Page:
OB: Certain things don’t happen in society. People may want them, and many even declare that they plan to do them, but they are not able to find a way to do it. First of all, unfortunately, there are many things that I am able to do that others are not able to do. So I did them. The other thing is, social justice is well embedded in me, whether it is my mutated genes or whether it is my education from home. I don’t think we can draw a clear line because if you look at my plusses and minuses, they are much closer to my dad’s plusses and minuses than to my mom’s, which means that in many ways, I followed in his footsteps. Now, both my parents were committed to society, as are my brothers, so regardless of the fact that many times we are discouraged and disappointed by current politics, all of us believe in being in Israel because of the fact that Jews need a homeland. The definition of “Jews” is slightly different between me and those who think women can’t serve in the Knesset. But it’s very important that all of us believe that we need to be there for the betterment of society, and that all of us allocate significant time for doing good – each one in their area of competence, be it in the periphery, be it in the sciences, be it in the arts, in the economy, in justice, whatever – but we are all there.
TML: Your father, Yoash Tzidon, was a legendary leader in his own right. One of the first fighter pilots, head of weapons planning for the air force. He served in the Knesset. Did he make you a leader?
OB: First of all, he definitely did not make me a leader. And I’ll tell you why…. He really made an effort for my brothers to acquire technology skills, which he didn’t do for me. At one time, when I was 30-plus, I told him that. And he said, “Oh, you’re wrong because I knew you would handle it yourself and they needed a little more support.” I think two things. I think first of all, I was the eldest, so it was different. He was much less at home when I was growing [up]. He had certain elements that were traditional. He really thought that the boys had to be the economic pillars of their families, which they are. He forgot about the fact that for me, it’s the same. The other way though, I definitely learned a lot from him, including in areas that I wish I would be mellower than he is. Neither of us could stand lying. I can negotiate everything, but when someone is trying to lie to me or steal from somebody weaker, it’s not something I can stand and I will express it very, very clearly. There are issues in leadership and the style of leadership and the topics of leadership that are definitely inherited, either genetically or socially.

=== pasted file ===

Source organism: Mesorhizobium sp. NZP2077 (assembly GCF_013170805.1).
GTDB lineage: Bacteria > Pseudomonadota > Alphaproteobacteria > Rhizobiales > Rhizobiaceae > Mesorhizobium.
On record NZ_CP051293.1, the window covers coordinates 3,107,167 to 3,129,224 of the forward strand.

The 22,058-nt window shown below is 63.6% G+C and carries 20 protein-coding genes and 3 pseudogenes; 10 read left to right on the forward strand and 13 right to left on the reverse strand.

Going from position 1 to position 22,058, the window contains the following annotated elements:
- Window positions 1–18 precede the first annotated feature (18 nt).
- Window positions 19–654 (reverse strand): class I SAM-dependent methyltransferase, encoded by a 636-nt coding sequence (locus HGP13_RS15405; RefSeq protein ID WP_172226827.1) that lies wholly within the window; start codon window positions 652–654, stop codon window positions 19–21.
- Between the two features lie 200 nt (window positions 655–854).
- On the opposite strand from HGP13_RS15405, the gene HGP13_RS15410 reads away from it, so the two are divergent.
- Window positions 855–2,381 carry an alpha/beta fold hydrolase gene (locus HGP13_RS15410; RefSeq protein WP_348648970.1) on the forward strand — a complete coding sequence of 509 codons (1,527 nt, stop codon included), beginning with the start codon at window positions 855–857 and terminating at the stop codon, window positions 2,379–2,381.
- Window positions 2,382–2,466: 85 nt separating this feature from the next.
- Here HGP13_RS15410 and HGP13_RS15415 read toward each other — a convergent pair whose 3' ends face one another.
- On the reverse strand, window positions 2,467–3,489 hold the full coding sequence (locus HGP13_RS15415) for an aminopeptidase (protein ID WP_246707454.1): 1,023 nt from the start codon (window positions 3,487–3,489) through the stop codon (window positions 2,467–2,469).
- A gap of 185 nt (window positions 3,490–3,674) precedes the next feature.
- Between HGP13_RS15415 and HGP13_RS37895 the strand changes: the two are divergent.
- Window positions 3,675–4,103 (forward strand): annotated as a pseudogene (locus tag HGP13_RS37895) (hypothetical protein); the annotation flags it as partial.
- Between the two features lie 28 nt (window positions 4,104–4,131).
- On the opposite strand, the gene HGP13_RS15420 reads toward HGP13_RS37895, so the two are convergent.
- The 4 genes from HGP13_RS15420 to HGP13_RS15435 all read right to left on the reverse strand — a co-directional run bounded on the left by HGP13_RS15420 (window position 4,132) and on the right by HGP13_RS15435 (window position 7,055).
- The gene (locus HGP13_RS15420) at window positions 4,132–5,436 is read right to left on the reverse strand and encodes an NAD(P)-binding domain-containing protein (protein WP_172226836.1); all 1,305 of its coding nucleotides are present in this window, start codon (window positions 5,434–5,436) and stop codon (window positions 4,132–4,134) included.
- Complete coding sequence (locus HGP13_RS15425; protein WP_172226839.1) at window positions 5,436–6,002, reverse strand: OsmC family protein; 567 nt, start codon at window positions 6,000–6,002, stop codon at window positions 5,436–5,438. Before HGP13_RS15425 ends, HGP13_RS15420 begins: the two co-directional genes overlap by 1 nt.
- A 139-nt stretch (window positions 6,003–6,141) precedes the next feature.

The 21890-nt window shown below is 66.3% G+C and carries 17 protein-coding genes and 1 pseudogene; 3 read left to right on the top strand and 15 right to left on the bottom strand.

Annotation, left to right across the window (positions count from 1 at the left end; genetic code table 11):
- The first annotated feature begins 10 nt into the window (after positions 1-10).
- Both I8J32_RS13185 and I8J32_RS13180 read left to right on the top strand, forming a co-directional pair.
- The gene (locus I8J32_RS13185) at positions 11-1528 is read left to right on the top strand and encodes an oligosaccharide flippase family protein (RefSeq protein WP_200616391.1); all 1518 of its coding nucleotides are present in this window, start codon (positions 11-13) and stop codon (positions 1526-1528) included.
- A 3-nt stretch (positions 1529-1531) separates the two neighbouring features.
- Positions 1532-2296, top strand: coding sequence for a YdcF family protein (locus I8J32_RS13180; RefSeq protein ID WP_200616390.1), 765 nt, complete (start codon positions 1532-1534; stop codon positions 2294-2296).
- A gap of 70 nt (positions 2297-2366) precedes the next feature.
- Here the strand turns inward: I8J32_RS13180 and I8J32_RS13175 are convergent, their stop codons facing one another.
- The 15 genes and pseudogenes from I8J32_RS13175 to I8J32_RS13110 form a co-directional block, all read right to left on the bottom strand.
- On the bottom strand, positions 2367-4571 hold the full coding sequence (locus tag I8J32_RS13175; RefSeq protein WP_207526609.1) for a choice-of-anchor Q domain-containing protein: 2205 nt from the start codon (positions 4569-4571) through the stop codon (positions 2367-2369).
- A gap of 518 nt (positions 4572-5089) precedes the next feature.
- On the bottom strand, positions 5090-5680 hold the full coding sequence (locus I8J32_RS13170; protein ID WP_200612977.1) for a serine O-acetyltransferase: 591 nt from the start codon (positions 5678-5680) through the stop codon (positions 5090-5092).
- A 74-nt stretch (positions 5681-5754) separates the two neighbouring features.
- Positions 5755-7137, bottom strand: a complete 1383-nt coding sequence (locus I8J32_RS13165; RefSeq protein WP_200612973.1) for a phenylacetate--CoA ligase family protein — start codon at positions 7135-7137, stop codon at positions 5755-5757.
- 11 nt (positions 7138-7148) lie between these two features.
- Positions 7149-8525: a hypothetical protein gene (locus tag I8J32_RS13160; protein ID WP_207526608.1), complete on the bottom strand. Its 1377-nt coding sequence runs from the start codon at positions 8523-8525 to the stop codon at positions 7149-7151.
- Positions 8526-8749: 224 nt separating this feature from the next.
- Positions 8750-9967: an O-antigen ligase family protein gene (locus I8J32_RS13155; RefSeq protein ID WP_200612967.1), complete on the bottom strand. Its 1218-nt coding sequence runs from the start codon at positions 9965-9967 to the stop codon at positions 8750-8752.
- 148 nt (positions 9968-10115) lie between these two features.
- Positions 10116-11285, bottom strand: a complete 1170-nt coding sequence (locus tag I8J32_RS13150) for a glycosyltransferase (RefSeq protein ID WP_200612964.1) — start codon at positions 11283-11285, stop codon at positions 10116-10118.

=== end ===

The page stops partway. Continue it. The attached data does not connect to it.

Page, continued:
TML: In 1948, your dad was in charge of leading convoys to Jerusalem.
OB: He did lead convoys to Jerusalem. He was definitely on the convoy to Hadassah that had this terrible tragedy, with the nurses and doctors being burned. The thing was, he was in the tail-end of the convoy and he was called back to Jerusalem for another mission. So by all means, between the time that he commanded some of the camps for the illegal immigrants in Cyprus… because he was accompanying the illegal ships; between that time and the time that he went to flying school, he was accompanying the convoys to Jerusalem, accompanying also convoys from Jerusalem.
TML: Turn to your mom. Did she play a vital role in shaping you?
OB: My mom has a dual personality because they say that my dad wasn’t in the country a lot during the time that they were building the air force. Predominately from our perspective, when he wasn’t around, she was the master of all trades. Even when he was around and she would be second-in-command, she was the spine of the family. After my dad passed away, she was continuously talking about him. Now, she is smart. She is definitely hard-working. She has plenty of values. But she considered herself to be number two. She was number one for many, many parts of her life, and then when my dad would come back home, she would step back. I didn’t like [this] and I told her so many times. She couldn’t understand why I was angry and I couldn’t understand why she could not change it, but it’s a difference of generations. They had a great relationship, so it’s very wrong to judge what is right and what is wrong, but in my eyes, a person of her stature needed to be number one. You can have two people as number one. My dad would back her entirely if she said something. Even when it was wrong, it was backed by him.
Photos of family adorn the walls of Dr. Berry’s office. In the center of these photos is her late father, Yoash Tzidon
TML: Apparently, nothing can stop Orna Berry, even if it is an insidious disease like cancer. Over a year ago, you did a TEDx talk. You were able to actually unveil the fact that the drug you take on a regular basis wasn’t given to you in the basket [of services]. Why is this whole field broken?